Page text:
Novel H1N1 (Swine Flu) Disease and Vaccine Information for Pharmacists
Fast Facts about H1N1 Virus Symptoms: fever, chills, myalgia, lethargy, headache, loss of appetite, rhinorrhea, cough, sore throat, shortness of breath, nausea, diarrhea, and vomiting. The infectious period lasts 1-3 days before onset to 2-7 days after onset of illness. H1N1 spreads through respiratory droplets that are generated when an infected person coughs or sneezes and expels droplets of fluid. Treatment and prophylaxis:
Antiviral medication dosing recommendations for treatment or chemoprophylaxis of novel influenza A (H1N1)
(Table extracted from IDSA guidelines for seasonal influenza.)
Agent, grou p Oseltamivir (Tamiflu®) Adults Children ≥ 12 months 15 kg or less 16-23 kg 24-40 kg >40 kg Zanamivir (Relenza®) Adults Children
Treatment 75 mg capsule twice per day for 5 days 60 mg per day divided into 2 doses 90 mg per day divided into 2 doses 120 mg per day divided into 2 doses 150 mg per day divided into 2 doses Two 5 mg inhalations (10 mg total) twice per day Two 5 mg inhalations (10 mg total) twice per day (age, 7 years or older)
Chemoprophylaxis 75 mg capsule once per day 30 mg once per day 45 mg once per day 60 mg once per day 75 mg once per day Two 5 mg inhalations (10 mg total) once per day Two 5 mg inhalations (10 mg total) once per day (age, 5 years or older)
Additional information available at: www.cdc.gov/h1n1flu/recommendations.htm#table1
Protect Your Pharmacy by Planning Ahead Start early - plan to continue providing seasonal flu shots this fall in addition to stocking antivirals. Educate pharmacy staff on practicing good hand hygiene and cough etiquette and encourage all staff to obtain an annual influenza vaccination. Alert pharmacy staff with children that in the event of a widespread pandemic in your area, school may close and therefore they should have a plan to care for children. Make sure your pharmacy has a staffing plan in place in the case of high employee absenteeism due to illness or childcare concerns. If necessary, cross-train employees so that all tasks are covered in the event of absenteeism.
Keep antibacterial gel, tissues, and a wastebasket on hand in the patient waiting area and frequently clean
surfaces that patients and staff touch (i.e. workstations, door handles, keyboards, telephones, and countertops). Encourage employees who are suspected of having H1N1 to stay home at least 24 hours after their fever has resolved. Make it clear that employees do not risk losing their jobs because of missed work due to illness. Estimate sick employees will be out three to five days for planning purposes. Work with state and local health departments to assure the pharmacy receives sufficient quantities of stockpiled items during a pandemic (links provided).
H1N1 Vaccine Manufacturing o Novel H1N1 vaccine is being purchased by the U.S. government from five vaccine manufacturers. The availability of novel H1N1 vaccine is dependent on several factors, including antigen yield and formulation and the number of doses required. o Note: For planning purposes, assume that two doses will be needed.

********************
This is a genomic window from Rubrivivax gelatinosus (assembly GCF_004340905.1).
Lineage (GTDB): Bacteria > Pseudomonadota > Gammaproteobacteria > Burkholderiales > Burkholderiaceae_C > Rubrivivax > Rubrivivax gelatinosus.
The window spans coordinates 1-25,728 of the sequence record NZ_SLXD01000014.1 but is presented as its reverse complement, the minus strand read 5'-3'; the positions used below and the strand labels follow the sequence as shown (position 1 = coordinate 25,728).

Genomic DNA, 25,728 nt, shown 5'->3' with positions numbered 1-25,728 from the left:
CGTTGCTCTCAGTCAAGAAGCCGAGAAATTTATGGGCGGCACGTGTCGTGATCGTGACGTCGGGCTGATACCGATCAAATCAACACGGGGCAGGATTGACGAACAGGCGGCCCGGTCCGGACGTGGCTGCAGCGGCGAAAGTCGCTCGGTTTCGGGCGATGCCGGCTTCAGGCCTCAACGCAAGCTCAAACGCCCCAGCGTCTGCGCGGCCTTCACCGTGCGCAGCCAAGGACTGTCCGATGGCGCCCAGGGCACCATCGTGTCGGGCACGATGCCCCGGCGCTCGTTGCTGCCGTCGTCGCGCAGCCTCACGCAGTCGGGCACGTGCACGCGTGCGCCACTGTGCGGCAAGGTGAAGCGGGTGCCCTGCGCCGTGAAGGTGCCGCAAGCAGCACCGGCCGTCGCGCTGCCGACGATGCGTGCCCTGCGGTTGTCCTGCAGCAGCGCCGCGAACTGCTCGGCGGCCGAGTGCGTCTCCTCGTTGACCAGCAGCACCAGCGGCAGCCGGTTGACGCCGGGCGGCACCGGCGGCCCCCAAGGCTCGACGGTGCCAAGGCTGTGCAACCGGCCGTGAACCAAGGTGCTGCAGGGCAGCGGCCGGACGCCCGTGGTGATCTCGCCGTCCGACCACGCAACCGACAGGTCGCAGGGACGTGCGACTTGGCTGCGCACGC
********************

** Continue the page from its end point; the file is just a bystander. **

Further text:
Purchase and Allocation
o Materials required for the production of the H1N1 vaccine will be purchased by the federal government and made available to vaccinators at no cost. o Syringes, needles, sharps containers, and alcohol swabs will also be provided. o The vaccine will be allocated across states proportional to population. o State health departments will then direct their allocation to local health departments and other vaccination partners. o Many state health departments are partnering with private sector partners to ensure the novel H1N1 vaccine is delivered to as many recommended persons as rapidly as possible. Vaccine will thus be available in a combination of settings including public health organized vaccination clinics, and in private sector settings including pharmacies. o Pharmacists who wish to administer the novel H1N1 vaccine will need to enter into relationships with their public health department, so that vaccine can be directed to them (links provided).
o Key target populations identified: Pregnant women People who live with or care for children younger than 6 months of age, Health care and emergency services personnel Persons between the ages of 6 months through 24 years of age People from ages 25 through 64 years who are at higher risk for novel H1N1 because of chronic health disorders (such as obesity, diabetes, smoking, asthma, and COPD) or compromised immune system o Seasonal influenza vaccine is not expected to protect against the novel H1N1 flu
While providers will receive the vaccine at no charge, information on reimbursement for administration is needed. CDC asked AHIP (America’s Health Insurance Plans) whether insurance plans would reimburse private providers for administration and received the following answer: “Just as health plans have provided extensive coverage for the administration of seasonal flu vaccines in the past, public health planners can make the assumption that health plans will provide reimbursement for the administration of a novel H1N1 vaccine to their members by private sector providers in both traditional settings e.g., doctor’s office, ambulatory clinics, health care facilities, and non-traditional settings, where contracts with insurers have been established.”
Full document available at: www.cdc.gov/h1n1flu/vaccination/provider/preparing.htm Additional resources:
CDC H1N1 General Info: www.cdc.gov/h1n1flu/general_info.htm CDC H1N1 Flu – Novel H1N1 Swine Flu and You: www.cdc.gov/h1n1flu/qa.htm CDC Information for Vaccine Planners: www.cdc.gov/h1n1flu/vaccination/statelocal Novel H1N1 Vaccine FAQ’s: www.cdc.gov/h1n1flu/vaccination/public/vaccination_qa_pub.htm Pandemic Flu Planning: www.pandemicflu.gov